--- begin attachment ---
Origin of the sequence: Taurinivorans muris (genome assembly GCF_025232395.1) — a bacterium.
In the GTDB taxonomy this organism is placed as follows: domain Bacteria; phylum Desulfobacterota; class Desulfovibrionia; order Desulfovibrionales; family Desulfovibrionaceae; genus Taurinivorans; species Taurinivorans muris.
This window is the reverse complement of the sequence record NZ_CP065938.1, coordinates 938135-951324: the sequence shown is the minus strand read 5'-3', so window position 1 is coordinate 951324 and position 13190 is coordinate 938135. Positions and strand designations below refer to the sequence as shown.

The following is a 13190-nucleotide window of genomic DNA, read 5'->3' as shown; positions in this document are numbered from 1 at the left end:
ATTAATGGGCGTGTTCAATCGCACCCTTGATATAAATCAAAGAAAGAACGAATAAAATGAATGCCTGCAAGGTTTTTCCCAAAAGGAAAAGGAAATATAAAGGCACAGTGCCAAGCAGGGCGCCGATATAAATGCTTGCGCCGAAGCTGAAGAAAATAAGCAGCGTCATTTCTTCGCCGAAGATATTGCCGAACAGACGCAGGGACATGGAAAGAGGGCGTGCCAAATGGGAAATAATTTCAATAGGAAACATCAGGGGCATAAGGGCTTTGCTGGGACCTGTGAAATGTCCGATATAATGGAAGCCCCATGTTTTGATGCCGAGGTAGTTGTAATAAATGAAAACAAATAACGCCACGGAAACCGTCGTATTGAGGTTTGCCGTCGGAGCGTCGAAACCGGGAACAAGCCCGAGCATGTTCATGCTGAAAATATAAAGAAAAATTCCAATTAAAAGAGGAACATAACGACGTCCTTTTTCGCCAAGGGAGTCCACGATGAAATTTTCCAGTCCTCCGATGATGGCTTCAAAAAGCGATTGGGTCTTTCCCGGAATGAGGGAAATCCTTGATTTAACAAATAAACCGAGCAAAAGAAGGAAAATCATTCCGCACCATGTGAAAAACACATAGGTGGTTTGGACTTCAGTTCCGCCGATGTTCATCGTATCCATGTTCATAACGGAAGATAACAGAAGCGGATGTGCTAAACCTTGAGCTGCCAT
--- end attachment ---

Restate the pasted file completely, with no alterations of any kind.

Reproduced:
Origin of the sequence: Taurinivorans muris (genome assembly GCF_025232395.1) — a bacterium.
In the GTDB taxonomy this organism is placed as follows: domain Bacteria; phylum Desulfobacterota; class Desulfovibrionia; order Desulfovibrionales; family Desulfovibrionaceae; genus Taurinivorans; species Taurinivorans muris.
This window is the reverse complement of the sequence record NZ_CP065938.1, coordinates 938135-951324: the sequence shown is the minus strand read 5'-3', so window position 1 is coordinate 951324 and position 13190 is coordinate 938135. Positions and strand designations below refer to the sequence as shown.

The following is a 13190-nucleotide window of genomic DNA, read 5'->3' as shown; positions in this document are numbered from 1 at the left end:
ATTAATGGGCGTGTTCAATCGCACCCTTGATATAAATCAAAGAAAGAACGAATAAAATGAATGCCTGCAAGGTTTTTCCCAAAAGGAAAAGGAAATATAAAGGCACAGTGCCAAGCAGGGCGCCGATATAAATGCTTGCGCCGAAGCTGAAGAAAATAAGCAGCGTCATTTCTTCGCCGAAGATATTGCCGAACAGACGCAGGGACATGGAAAGAGGGCGTGCCAAATGGGAAATAATTTCAATAGGAAACATCAGGGGCATAAGGGCTTTGCTGGGACCTGTGAAATGTCCGATATAATGGAAGCCCCATGTTTTGATGCCGAGGTAGTTGTAATAAATGAAAACAAATAACGCCACGGAAACCGTCGTATTGAGGTTTGCCGTCGGAGCGTCGAAACCGGGAACAAGCCCGAGCATGTTCATGCTGAAAATATAAAGAAAAATTCCAATTAAAAGAGGAACATAACGACGTCCTTTTTCGCCAAGGGAGTCCACGATGAAATTTTCCAGTCCTCCGATGATGGCTTCAAAAAGCGATTGGGTCTTTCCCGGAATGAGGGAAATCCTTGATTTAACAAATAAACCGAGCAAAAGAAGGAAAATCATTCCGCACCATGTGAAAAACACATAGGTGGTTTGGACTTCAGTTCCGCCGATGTTCATCGTATCCATGTTCATAACGGAAGATAACAGAAGCGGATGTGCTAAACCTTGAGCTGCCAT